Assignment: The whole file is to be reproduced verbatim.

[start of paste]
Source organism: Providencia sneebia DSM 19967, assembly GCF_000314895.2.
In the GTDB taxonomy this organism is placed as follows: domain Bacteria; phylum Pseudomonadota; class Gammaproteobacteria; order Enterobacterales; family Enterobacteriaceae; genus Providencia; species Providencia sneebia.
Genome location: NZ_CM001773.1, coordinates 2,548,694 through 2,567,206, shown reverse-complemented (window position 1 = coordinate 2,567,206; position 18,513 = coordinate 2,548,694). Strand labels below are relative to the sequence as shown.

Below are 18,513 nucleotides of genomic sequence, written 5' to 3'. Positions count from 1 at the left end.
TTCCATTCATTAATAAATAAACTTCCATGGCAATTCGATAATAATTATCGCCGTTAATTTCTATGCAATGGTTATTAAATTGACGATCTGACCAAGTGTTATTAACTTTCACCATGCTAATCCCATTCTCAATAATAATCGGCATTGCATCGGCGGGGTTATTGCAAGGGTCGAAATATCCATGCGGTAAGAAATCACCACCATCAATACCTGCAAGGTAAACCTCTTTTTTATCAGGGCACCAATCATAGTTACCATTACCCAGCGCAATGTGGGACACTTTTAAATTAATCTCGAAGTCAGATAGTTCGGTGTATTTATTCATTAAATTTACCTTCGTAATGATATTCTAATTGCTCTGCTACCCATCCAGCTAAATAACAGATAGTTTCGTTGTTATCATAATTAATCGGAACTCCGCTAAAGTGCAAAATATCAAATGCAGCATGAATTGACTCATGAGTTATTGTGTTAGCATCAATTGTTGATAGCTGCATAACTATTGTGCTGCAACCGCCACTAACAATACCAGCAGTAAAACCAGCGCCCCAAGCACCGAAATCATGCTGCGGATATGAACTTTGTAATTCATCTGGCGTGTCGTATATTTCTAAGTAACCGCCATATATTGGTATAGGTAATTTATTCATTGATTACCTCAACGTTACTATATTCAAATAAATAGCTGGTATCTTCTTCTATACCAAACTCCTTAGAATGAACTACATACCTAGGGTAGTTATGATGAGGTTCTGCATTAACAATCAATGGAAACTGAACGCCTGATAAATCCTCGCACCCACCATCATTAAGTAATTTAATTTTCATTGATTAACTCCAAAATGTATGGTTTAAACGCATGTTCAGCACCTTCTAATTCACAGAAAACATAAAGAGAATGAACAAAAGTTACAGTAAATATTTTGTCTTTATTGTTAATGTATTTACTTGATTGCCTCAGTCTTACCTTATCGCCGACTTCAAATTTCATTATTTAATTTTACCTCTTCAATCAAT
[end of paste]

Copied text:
Source organism: Providencia sneebia DSM 19967, assembly GCF_000314895.2.
In the GTDB taxonomy this organism is placed as follows: domain Bacteria; phylum Pseudomonadota; class Gammaproteobacteria; order Enterobacterales; family Enterobacteriaceae; genus Providencia; species Providencia sneebia.
Genome location: NZ_CM001773.1, coordinates 2,548,694 through 2,567,206, shown reverse-complemented (window position 1 = coordinate 2,567,206; position 18,513 = coordinate 2,548,694). Strand labels below are relative to the sequence as shown.

Below are 18,513 nucleotides of genomic sequence, written 5' to 3'. Positions count from 1 at the left end.
TTCCATTCATTAATAAATAAACTTCCATGGCAATTCGATAATAATTATCGCCGTTAATTTCTATGCAATGGTTATTAAATTGACGATCTGACCAAGTGTTATTAACTTTCACCATGCTAATCCCATTCTCAATAATAATCGGCATTGCATCGGCGGGGTTATTGCAAGGGTCGAAATATCCATGCGGTAAGAAATCACCACCATCAATACCTGCAAGGTAAACCTCTTTTTTATCAGGGCACCAATCATAGTTACCATTACCCAGCGCAATGTGGGACACTTTTAAATTAATCTCGAAGTCAGATAGTTCGGTGTATTTATTCATTAAATTTACCTTCGTAATGATATTCTAATTGCTCTGCTACCCATCCAGCTAAATAACAGATAGTTTCGTTGTTATCATAATTAATCGGAACTCCGCTAAAGTGCAAAATATCAAATGCAGCATGAATTGACTCATGAGTTATTGTGTTAGCATCAATTGTTGATAGCTGCATAACTATTGTGCTGCAACCGCCACTAACAATACCAGCAGTAAAACCAGCGCCCCAAGCACCGAAATCATGCTGCGGATATGAACTTTGTAATTCATCTGGCGTGTCGTATATTTCTAAGTAACCGCCATATATTGGTATAGGTAATTTATTCATTGATTACCTCAACGTTACTATATTCAAATAAATAGCTGGTATCTTCTTCTATACCAAACTCCTTAGAATGAACTACATACCTAGGGTAGTTATGATGAGGTTCTGCATTAACAATCAATGGAAACTGAACGCCTGATAAATCCTCGCACCCACCATCATTAAGTAATTTAATTTTCATTGATTAACTCCAAAATGTATGGTTTAAACGCATGTTCAGCACCTTCTAATTCACAGAAAACATAAAGAGAATGAACAAAAGTTACAGTAAATATTTTGTCTTTATTGTTAATGTATTTACTTGATTGCCTCAGTCTTACCTTATCGCCGACTTCAAATTTCATTATTTAATTTTACCTCTTCAATCAAT